A women speaks to a nurse (illustrative photo).
(photo credit: INGIMAGE)
Within 24 hours of announcing that nursing job slots in the neonatal intensive-care units will be doubled, Health Minister Ya’acov Litzman said an additional 400 students will be admitted to nursing schools in September.
Although Litzman had not explained how many nurses would actually be willing to work in the high-pressure premature baby units, he said that there are 2,500 new graduates with bachelor’s degrees in nursing schools around the country.
The aim is to expand this figure to 3,500, due to the severe shortage of hospital nurses and the relatively high median age of those who are currently at work.
The additional state-subsidized admissions to nursing schools is being made possible by an agreement between the Health and Finance ministries and the Council for Higher Education’s Planning and Budgeting Committee.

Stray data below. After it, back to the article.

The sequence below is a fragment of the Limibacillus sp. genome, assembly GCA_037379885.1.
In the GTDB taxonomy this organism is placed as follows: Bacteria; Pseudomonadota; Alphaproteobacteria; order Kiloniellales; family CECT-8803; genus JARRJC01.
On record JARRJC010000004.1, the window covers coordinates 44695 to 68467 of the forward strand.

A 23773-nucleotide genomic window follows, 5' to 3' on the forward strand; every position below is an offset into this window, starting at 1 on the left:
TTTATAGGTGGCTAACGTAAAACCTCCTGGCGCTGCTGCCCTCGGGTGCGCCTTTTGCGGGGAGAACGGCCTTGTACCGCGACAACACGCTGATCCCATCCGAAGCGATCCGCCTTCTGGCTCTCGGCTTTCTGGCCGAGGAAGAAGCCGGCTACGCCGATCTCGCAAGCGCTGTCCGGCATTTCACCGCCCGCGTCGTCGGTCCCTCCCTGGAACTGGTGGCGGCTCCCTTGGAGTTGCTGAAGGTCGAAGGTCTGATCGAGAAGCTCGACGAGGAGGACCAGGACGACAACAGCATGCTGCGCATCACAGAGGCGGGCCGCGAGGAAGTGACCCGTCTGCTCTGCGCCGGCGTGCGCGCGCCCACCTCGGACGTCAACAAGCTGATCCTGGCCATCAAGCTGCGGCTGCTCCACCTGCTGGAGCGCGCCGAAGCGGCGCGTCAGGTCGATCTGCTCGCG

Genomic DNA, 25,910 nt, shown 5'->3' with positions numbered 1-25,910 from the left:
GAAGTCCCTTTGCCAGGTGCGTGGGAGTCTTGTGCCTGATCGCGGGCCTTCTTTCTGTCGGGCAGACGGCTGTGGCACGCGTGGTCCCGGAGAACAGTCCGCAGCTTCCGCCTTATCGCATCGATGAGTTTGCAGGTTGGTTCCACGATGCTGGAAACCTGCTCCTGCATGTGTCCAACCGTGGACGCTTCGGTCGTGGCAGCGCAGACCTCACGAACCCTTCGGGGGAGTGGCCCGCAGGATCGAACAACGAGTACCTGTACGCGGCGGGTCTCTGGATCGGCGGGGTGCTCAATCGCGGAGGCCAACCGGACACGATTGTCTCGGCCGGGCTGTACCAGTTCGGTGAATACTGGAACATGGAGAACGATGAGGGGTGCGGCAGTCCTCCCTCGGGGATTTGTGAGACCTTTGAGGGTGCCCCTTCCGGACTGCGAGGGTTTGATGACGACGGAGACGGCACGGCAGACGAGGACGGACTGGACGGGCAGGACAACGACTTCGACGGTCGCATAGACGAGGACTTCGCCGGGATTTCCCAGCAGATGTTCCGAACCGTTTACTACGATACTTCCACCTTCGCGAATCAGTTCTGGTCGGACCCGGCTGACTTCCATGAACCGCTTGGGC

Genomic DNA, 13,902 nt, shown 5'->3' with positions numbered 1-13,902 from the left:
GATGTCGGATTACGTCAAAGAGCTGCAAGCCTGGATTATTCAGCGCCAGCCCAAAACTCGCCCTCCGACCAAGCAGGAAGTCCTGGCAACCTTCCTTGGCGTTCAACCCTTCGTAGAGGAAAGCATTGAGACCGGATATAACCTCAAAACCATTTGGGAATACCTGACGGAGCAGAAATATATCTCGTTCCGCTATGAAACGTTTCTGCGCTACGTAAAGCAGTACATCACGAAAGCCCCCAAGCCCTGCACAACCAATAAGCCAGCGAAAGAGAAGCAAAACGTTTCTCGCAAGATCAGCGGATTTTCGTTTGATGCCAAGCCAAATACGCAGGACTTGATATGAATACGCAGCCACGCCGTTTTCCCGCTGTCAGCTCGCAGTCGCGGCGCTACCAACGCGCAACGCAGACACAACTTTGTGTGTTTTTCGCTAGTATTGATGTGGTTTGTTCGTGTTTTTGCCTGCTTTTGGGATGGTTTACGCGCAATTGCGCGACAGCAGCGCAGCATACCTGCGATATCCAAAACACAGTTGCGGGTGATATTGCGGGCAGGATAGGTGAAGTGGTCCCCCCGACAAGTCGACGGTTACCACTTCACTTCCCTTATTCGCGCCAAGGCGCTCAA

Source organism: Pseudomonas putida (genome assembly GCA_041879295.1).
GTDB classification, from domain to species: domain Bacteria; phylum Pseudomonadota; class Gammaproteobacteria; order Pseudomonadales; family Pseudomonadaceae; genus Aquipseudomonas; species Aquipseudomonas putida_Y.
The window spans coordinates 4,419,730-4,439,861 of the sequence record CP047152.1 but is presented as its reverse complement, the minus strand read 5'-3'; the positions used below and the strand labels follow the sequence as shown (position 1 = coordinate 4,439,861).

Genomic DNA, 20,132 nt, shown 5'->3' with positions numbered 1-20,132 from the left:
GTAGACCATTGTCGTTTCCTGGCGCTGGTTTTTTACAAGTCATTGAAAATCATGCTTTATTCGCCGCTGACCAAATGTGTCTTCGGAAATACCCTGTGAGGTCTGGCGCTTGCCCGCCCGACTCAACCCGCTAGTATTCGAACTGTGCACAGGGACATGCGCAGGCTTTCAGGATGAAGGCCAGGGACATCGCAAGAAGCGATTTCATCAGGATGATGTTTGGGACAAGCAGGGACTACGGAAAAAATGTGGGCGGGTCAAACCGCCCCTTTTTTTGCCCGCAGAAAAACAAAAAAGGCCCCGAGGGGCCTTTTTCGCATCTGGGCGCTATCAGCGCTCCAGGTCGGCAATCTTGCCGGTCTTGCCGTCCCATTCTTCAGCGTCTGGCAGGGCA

“The nurses are at the forefront of medical practice and on the front line in treating patients,” the health minister said on Tuesday. “As far as I’m concerned, this is the order of the day – to increase the number of those who work in this holy work. We are doing everything to make it happen.”
Health Ministry director-general Moshe Bar Siman Tov added: “This is a very important step in strengthening the public health system and preparing for the aging of the population. It is also a message to strengthen the nurses’ professional status in Israel, which is on the front line of medical practice.”
The expansion of nursing students programs will occur in existing nursing schools around the country, in addition to the opening of new programs.
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